World War II veteran Kirk Kirkpatrick enthralled dozens of guests at the Touchmark retirement community’s Men’s Club meeting on May 1. The 89-year-old Flying Tiger presented an oral history of the famed fighting force, stationed in China during the war. Wearing his bomber jacket, Kirkpatrick traced the evolution of the Flying Tigers from volunteer organization to its assimilation into the Army Air Corps 23rd Fighter Group. For full story click here.
For southeast Kansas farmers, the Great Depression marked the beginning of a transformation as machines replaced horses and the government undertook an effort to bring power to rural communities. Forty-five farm families who lived through this period have shared their stories through an oral history project undertaken by the Southeast Kansas Farm History Center. For full story (with links) click here.
The Rutgers Living History Society will present its Stephen E. Ambrose Oral History Award to here., whose epic history, The Warmth of Other Suns: the Epic Story of America’s Great Migration (Random House, 2010), tells the story of the 20th-century migration of African Americans from the south to the north. The Rutgers Living History Society, comprised of participants in the program, will present the Ambrose Award to Wilkerson at its annual meeting on May 11. For full story, click
The launch of the Listening Project by the BBC and the British Library coincides with the return next month of another pioneering work of oral history: 56 Up, the latest in Michael Apted’s now eight-part series stretching over almost half a century, following a group of ordinary Britons from the age of seven into what is now deep middle age. For full story click here.
The Mildura office of Goulburn Murray Water contains a number of archives which hark back to the period when the lock was being built. Although these archives are fairly accessible to anyone looking for them, not a lot has been done on the history of this time. “There isn’t a great deal on record about this period,” says Helen Stagg – who recently completed a Masters in oral history on the topic. For full story, click here.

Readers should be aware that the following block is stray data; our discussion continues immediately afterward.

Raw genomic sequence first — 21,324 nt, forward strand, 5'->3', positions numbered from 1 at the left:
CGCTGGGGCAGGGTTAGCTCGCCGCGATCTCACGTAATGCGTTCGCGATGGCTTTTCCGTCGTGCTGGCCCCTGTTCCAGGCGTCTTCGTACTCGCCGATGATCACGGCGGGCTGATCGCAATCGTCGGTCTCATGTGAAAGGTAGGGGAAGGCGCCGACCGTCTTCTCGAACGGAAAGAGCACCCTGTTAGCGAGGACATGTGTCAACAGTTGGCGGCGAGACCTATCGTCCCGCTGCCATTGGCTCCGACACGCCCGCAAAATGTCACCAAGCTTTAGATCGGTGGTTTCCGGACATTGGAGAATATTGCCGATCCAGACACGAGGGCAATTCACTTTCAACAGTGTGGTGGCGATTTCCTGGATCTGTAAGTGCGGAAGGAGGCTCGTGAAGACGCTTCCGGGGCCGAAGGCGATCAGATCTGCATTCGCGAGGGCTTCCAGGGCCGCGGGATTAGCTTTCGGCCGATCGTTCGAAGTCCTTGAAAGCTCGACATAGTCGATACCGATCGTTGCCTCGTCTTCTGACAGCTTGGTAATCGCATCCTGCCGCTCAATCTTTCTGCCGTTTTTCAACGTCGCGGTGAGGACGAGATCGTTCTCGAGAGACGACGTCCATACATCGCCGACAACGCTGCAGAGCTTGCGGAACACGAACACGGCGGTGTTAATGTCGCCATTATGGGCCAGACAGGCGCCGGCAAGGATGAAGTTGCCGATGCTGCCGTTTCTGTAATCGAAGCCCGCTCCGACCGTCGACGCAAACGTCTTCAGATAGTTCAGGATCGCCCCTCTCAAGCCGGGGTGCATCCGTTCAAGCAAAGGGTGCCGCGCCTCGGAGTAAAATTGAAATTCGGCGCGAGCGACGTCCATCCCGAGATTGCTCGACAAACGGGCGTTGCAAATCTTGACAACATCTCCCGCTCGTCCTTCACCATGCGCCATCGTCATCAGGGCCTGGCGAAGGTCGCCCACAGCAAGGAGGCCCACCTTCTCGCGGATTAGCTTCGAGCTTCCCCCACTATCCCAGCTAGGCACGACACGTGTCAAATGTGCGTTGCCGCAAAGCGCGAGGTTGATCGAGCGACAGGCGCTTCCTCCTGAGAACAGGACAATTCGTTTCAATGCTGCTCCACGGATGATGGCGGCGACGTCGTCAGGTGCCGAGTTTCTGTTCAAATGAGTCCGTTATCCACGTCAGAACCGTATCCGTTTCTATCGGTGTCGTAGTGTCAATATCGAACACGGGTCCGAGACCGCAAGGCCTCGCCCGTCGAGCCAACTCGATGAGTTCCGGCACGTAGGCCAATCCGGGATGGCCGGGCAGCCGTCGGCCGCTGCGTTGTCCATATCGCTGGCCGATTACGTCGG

On the night of September 27, 1926, the rafters of the Causeway Hall (still standing at Kingston) were rattled by a kind of music never before heard in the young and still culturally impoverished Canberra. It was opera and one of the celebrity rafter-rattlers brought in for the great occasion (staged by the Canberra Philharmonic Society) was the once famous but now almost forgotten Andre Navarre (1898-1940). But he’s not forgotten by the National Film and Sound Archive and yesterday his daughter Andree Navarre was at the archive to enable that institution to do oral history interviews with her, for posterity. For full story click here.
The Chemical Heritage Foundation (CHF) has completed its extensive oral history of Dr. Kazuo Inamori, a pioneer in the field of engineered ceramics who, at 80, is regarded as one of Japan’s most respected living entrepreneurs. The institution’s renowned Oral History Program compiles interviews with leaders in the fields of science and industry as a means to record the personal experiences of those who have improved our world. Click here for full story.
Two years after the Deepwater Horizon Oil Spill, The University of Southern Mississippi Center for Oral History continues its work capturing the stories of those whose livelihood depends on the Gulf Coast’s seafood industry, which was threatened by the ecological disaster. With the support of a grant from the National Marine Fisheries Service, the Center has talked with crabbers, shrimpers and oyster harvesters across the Gulf of Mexico about the challenges the disaster has presented to their way of life and the foodways of the region. Interviews have been conducted in Alabama, including in Grand Bay and the Bayou La Batre area, and in St. Bernard Parish, New Orleans East, and Houma, La. Click here for full story.
The UW-Milwaukee Archives Department has added a transgender-focused research piece to the LGBT collection. The Milwaukee Transgender Oral History Project is one of the first transgendered history projects completed in the area. Brice Smith completed the project for the archives department of the library. Smith was asked by the UWM Archives Department to complete the transgender project to supplement research already completed on the LGBT community. For full story, click here.
The descendants of the large landowning Irish and Anglo-Irish families of the great houses have told their stories in an oral history project launched at the National Library. The “Great Houses of Ireland,” an oral history collection, comprises interviews with more than 100 members of prominent Irish and Anglo-Irish families conducted over three years by historians Maurice and Jane O’Keeffe of Tralee. For full story, click here.